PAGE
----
May 8, 2000
Sex trade 'alive & well in America'
___ARLINGTON, Va. (RNS)--Wearing scarves and dark sunglasses to protect their identities, two women from Mexico told of the nightmarish months they spent as two of the estimated 50,000 women brought to the United States by sex traffickers.
___"I was given tight clothes to wear and told what I must do. At the end of every night, I was to turn in the condom wrappers. Each wrapper represented a deduction to my smuggling fee," said "Inez," who wore the disguise because she feared her former captors might discern her identity and retaliate against her family in Mexico.
___She said her captors lured her to the United States in 1997 with promises of a job in a restaurant, then told her she owed them a $2,500 "smuggling fee."
___ "Every 15 days, we were transferred to another trailer in a nearby city. This was to give the customers a variety of girls and so we never knew where we were in case we tried to escape. I could not believe this was happening to me, but even worse was that some of the girls were as young as 14 years old," she said.
___Inez's story, and that of her friend "Maria," was the dramatic highlight of a rally sponsored by the Initiative Against Sexual Trafficking--a group of faith-based and human rights organizations--aimed at drawing attention to the plight of the estimated 2 million women and children transported around the world each year in the sexual trafficking trade.
___Inez said her nightmare ended when law enforcement officials raided the brothel where she was kept. Though some of her captors were arrested, others evaded capture.
___"Those are just two stories," said Lisa Thompson, policy representative for the National Association of Evangelicals, after both Maria and Inez finished speaking. "Now multiply that by thousands."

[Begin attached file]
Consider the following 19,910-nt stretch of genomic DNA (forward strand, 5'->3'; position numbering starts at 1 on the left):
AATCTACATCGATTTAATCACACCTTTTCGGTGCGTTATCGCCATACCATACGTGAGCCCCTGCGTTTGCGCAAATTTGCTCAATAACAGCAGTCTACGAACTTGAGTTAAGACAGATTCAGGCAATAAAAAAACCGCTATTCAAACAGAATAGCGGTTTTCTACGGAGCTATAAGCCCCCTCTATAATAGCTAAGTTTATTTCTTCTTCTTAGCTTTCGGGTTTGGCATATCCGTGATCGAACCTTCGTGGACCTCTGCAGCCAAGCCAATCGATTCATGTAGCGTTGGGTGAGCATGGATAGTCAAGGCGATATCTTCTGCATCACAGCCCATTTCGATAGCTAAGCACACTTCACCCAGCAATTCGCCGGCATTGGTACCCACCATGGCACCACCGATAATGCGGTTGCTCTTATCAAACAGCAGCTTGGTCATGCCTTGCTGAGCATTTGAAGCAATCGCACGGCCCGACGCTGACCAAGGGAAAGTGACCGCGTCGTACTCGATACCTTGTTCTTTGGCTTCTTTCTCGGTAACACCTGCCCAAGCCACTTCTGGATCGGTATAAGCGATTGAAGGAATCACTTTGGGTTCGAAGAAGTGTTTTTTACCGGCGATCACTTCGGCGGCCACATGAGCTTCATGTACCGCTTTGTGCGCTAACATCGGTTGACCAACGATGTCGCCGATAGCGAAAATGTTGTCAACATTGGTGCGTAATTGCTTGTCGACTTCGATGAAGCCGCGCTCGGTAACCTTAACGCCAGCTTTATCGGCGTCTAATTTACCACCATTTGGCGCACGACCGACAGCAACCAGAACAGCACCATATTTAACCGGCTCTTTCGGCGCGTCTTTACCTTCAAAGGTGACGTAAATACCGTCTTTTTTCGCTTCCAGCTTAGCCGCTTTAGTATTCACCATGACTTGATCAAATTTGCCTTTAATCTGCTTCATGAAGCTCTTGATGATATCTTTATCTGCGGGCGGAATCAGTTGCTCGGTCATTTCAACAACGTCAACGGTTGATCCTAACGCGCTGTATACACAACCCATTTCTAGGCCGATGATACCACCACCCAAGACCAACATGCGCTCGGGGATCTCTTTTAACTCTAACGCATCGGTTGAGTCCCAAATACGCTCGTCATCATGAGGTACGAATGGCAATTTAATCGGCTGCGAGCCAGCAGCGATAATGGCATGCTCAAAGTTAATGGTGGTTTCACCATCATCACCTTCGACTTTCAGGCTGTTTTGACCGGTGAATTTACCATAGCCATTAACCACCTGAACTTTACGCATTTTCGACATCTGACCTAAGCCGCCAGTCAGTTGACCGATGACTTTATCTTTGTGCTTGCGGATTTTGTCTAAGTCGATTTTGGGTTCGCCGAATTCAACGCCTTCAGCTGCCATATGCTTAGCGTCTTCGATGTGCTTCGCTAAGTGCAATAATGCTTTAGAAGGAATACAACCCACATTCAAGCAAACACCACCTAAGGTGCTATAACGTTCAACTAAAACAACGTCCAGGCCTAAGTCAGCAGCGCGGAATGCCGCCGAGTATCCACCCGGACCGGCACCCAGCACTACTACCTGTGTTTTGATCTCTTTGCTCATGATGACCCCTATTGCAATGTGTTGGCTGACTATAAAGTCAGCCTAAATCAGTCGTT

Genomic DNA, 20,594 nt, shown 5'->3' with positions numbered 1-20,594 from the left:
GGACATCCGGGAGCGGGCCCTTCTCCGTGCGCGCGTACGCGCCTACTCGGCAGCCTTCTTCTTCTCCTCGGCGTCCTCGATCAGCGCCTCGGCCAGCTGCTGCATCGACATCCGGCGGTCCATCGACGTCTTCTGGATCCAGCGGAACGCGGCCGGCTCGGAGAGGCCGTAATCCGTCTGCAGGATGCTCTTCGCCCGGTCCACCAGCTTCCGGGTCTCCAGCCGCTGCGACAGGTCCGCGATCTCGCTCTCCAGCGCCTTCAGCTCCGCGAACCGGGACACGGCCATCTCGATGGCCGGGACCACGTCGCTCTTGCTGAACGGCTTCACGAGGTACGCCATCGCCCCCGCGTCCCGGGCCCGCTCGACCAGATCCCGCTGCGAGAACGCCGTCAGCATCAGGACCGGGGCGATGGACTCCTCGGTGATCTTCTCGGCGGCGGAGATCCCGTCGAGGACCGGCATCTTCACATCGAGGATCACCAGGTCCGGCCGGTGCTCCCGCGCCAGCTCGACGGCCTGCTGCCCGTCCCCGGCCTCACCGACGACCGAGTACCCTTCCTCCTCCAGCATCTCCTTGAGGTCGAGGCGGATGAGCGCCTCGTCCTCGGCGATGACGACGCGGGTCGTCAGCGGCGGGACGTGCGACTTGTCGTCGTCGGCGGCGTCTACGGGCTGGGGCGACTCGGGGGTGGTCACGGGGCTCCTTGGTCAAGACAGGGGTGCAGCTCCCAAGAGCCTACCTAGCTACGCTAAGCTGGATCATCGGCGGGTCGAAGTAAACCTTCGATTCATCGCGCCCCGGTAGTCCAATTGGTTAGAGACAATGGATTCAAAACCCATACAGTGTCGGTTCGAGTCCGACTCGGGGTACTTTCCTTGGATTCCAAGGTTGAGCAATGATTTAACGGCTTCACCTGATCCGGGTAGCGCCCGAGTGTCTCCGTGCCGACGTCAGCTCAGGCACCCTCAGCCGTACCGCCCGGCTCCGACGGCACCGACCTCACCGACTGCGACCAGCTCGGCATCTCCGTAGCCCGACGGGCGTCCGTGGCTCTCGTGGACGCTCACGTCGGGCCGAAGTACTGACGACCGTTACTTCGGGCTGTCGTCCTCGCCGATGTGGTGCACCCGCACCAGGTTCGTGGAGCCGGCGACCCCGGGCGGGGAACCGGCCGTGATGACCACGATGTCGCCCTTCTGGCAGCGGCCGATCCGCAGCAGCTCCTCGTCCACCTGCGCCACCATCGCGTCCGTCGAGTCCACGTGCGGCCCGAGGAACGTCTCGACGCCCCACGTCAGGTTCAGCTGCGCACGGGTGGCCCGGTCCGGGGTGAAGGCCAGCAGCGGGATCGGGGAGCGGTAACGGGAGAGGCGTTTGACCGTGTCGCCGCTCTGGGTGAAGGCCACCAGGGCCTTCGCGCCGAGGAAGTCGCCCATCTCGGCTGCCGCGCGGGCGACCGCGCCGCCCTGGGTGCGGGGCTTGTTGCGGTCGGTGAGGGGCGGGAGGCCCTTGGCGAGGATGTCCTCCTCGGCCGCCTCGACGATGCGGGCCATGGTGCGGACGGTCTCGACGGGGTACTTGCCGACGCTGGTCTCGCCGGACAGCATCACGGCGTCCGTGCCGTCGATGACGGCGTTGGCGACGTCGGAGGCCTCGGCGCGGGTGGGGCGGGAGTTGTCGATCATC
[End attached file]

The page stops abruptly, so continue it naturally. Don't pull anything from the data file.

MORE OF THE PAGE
___The rally was staged as Congress considers anti-sex trafficking legislation that would give sex traffickers harsher penalties as well as offer social services and visas for victims brought from other countries. The legislation also would permit the United States to enforce sanctions against nations that participate in sex trafficking.
___Cambodia announced its own national campaign to end sexual trafficking March 6, though the government chose not to ban government officials from visiting brothels to have sex with children and women. The country's Ministry of Women's Affairs estimates 40,000 women and children in Cambodia have been trapped in the sexual slave trade.
___Sandra Hunnicut, founder of the anti-sex trafficking organization Captive Daughters, said sexual trafficking does not only happen outside the United States. She identified Oregon, Michigan, Nevada, Connecticut, Kentucky, Georgia, North Carolina and Texas as several of dozens of states through which children and women have been brought into the United States.
___"Americans want to believe it doesn't happen here, that it's 'over there,"' Hunnicutt said. "Let me tell you, the sex trade is alive and well in America."
___Graham St. John-Willey, a member of the United Nations Working Group on Contemporary Forms of Slavery, said fear often keeps victims from testifying against their captors, who are difficult to capture since the sex trade crosses national borders.
___"An old Japanese proverb says 'The traveler knows no shame,"' said St. John-Willey, who also is founder of Action for Children Campaign, a human rights organization. "The abusers are also men traveling from developed countries, your fellow countrymen and mine ... someone's husband, someone's boyfriend, someone's brother, someone's workmate and everyone some mother's son. If there were no purchases of sexual services, there would be no sex trade."
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